I also found it…awful because, frankly, food is a comfort. And sometimes, when you’re stuck in the hospital with a bad condition/disease/etc, something that helps is the food. Not just for the patients but for their support people.

      1. EmmaPoet*

        My mother had to take me out of state for major surgery twice as a teen. We were in a strange location, where we knew no one. The hospital coffee shop was where she ate most of her meals during that time, and there was a really yummy hot chicken sandwich that she ordered a lot. Mom needed the energy to cope with her very ill child who was in a lot of pain, and she needed some comfort, damn it, because she was thousands of miles from home and her support system, and she was scared, and having that sandwich was a little bit of ease in her very stressful day. Anyone telling her that she should have subsisted on raw veggies during that time would have likely been scorched by the fury emanating from her tiny self.

    6. I'm just here for the cats*

      Thats like one hospital/clinic I used to have to go to. Everything was fat free/ sugar free. I know now (not then) that my body DOES NOT LIKE SUCRALOSE (Splenda). It rejects it and I get so sick within an hour of eating it.

      1. YetAnotherKate*

        This to the Nth. I admit I consume both (real) sugar and alcohol, but “sugar alcohols” are the devil to my body. Anyone who says things like “I wish I could lose 10lbs instantly?” Uh, no, you don’t. Don’t ask me how I know.

  12. WomEngineer*

    I agree with Alison’s advice to not police individuals’ food choices but also make healthy snacks available. I think it’s okay if there’s a policy for company-funded events.

    Sometimes healthier food can be more expensive. Could the company consider partnering with health-conscious caterers/restaurants to get a discount? Or reimburse individuals?

  13. Fresh Cut Grass*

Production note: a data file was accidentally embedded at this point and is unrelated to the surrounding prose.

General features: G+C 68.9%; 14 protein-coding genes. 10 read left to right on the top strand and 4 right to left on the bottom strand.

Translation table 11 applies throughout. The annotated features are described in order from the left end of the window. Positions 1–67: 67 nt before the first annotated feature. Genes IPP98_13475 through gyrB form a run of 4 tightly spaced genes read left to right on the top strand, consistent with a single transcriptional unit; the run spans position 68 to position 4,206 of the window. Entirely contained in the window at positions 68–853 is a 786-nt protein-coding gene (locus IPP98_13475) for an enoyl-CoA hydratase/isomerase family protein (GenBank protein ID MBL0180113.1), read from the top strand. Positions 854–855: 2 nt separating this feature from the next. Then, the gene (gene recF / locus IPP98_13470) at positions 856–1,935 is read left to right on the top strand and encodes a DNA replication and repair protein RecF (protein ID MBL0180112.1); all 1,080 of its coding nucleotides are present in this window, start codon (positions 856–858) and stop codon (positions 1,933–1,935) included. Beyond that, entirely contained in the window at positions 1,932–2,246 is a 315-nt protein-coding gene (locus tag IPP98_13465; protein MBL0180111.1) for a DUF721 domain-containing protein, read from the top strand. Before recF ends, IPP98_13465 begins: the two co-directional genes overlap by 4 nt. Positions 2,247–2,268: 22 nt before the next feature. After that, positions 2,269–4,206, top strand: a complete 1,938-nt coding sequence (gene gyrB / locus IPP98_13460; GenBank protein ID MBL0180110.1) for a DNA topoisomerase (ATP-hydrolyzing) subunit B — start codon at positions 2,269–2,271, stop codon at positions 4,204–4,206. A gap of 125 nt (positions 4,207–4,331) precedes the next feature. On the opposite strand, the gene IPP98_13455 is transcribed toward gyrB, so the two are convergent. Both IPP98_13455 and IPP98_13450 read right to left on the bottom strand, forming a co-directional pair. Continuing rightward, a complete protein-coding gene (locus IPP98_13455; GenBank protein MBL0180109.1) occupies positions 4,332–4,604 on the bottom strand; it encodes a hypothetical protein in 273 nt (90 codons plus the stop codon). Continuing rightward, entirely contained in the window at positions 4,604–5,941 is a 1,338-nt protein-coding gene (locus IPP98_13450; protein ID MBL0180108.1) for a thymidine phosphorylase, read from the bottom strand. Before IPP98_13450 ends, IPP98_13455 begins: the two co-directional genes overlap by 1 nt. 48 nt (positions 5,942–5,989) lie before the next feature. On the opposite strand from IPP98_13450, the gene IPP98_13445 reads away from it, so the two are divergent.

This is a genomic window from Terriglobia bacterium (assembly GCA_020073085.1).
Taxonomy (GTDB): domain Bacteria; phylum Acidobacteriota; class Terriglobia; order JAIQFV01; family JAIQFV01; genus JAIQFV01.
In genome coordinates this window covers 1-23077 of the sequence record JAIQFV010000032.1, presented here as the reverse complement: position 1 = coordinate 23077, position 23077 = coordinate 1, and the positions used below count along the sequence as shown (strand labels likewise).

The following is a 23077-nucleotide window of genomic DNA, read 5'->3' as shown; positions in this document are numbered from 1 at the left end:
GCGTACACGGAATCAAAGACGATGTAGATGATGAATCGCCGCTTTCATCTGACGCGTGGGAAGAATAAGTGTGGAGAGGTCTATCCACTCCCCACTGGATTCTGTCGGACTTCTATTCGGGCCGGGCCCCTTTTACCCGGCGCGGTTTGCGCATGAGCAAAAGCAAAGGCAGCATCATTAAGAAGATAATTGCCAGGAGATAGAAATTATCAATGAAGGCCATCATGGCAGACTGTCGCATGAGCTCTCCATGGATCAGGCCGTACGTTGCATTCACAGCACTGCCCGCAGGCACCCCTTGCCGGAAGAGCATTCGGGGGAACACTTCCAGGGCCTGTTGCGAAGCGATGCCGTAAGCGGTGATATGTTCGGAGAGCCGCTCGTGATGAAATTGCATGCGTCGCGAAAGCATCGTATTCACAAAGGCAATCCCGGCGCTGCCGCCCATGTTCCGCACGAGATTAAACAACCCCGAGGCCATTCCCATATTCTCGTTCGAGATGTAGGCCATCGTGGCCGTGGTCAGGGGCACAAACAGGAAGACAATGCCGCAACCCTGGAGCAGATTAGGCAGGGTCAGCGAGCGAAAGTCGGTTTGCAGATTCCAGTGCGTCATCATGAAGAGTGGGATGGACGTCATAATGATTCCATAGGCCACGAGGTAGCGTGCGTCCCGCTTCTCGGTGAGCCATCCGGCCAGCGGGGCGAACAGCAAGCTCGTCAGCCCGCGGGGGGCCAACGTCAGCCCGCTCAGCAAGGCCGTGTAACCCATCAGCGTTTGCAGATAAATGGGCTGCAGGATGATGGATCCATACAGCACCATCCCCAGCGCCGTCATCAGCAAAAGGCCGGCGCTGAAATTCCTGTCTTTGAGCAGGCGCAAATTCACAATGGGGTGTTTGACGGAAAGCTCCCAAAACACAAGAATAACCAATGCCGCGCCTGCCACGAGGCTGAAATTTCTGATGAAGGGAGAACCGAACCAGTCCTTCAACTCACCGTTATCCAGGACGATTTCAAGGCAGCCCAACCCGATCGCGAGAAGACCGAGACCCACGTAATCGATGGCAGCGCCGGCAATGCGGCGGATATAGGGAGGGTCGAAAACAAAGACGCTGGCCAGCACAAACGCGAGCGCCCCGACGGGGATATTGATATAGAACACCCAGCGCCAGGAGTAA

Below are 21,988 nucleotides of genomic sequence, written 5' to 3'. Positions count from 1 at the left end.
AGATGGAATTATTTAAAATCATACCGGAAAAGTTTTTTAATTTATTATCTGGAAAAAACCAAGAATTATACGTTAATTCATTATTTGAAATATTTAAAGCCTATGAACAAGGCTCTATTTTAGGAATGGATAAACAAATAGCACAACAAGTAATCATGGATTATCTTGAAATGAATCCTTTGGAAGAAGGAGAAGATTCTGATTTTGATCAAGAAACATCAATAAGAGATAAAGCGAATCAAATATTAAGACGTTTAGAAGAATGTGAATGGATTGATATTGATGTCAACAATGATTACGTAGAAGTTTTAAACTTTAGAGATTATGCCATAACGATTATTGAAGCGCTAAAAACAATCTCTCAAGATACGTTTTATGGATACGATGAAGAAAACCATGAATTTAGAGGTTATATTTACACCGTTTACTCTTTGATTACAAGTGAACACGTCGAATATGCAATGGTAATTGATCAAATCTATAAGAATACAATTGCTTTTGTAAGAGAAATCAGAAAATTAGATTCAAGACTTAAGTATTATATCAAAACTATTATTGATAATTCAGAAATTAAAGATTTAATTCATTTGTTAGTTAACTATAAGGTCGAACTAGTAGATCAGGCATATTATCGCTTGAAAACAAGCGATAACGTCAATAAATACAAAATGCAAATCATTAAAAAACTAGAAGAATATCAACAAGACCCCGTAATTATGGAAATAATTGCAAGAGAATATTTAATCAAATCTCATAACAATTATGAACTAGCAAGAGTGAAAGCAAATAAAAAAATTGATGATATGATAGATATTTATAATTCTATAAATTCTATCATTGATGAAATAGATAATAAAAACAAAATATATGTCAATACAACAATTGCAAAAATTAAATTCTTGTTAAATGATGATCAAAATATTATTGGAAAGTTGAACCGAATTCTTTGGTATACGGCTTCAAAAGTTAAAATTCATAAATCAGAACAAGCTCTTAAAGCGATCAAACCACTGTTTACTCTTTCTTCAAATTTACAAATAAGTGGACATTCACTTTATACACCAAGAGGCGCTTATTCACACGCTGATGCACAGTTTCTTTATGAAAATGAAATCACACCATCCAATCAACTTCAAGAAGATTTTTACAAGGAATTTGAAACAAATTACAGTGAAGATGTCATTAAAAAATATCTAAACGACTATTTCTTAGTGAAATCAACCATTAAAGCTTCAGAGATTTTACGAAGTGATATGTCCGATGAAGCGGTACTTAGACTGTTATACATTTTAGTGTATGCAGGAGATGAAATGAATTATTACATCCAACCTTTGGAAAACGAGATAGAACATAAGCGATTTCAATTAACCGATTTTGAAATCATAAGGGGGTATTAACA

If anyone tried to police my eating habits for not being “healthy” enough, they’d swiftly get a hefty dose of TMI. Many (most, frankly) “healthy” foods make me horribly ill, and if someone decides to pry, they’re going to get all the graphic details.

    1. Anonym*

      I have friends with Crohn’s. Do not come at them with your sanctimonious raw veggie and fruit platter. There will be words (best case) or pain and misery (worst case).

      1. Fresh Cut Grass*

        Yeah, I’ve got IBS, which has a lot of overlapping triggers, but not as miserable of symptoms, and I’ve got a friend with Crohn’s.

        Refined starches and meat are basically always safe for me. (I consider myself very fortunate in that the compound present in glutenous foods, garlic, and onions isn’t one of my big triggers.) Fresh fruit is a recipe for disaster– I might sometimes judge that I’m willing to pay the price for some watermelon, but having sad “health” food forced upon me because my office decided I should eat it? Nooooo. No thank you.

        1. The Magpie*

          Same here – IBS is one of my myriad of digestion-related problems, and SO many fruits and vegetables are simply out (or need to be cooked in a very specific way), because the resulting pain is enough to literally leave me curled up in a corner sobbing and unable to stand up fully straight, let alone function in any meaningful capacity.

        2. darcy*

          i also have IBS and one of my safest foods when i’m having a bad stomach day is a big pile of (UK) chips!

          1. louvella*

            As a vegan with IBS, yup! And often the only thing safe for me on a restaurant menu if I’m having a flare up.

    2. Saraquill*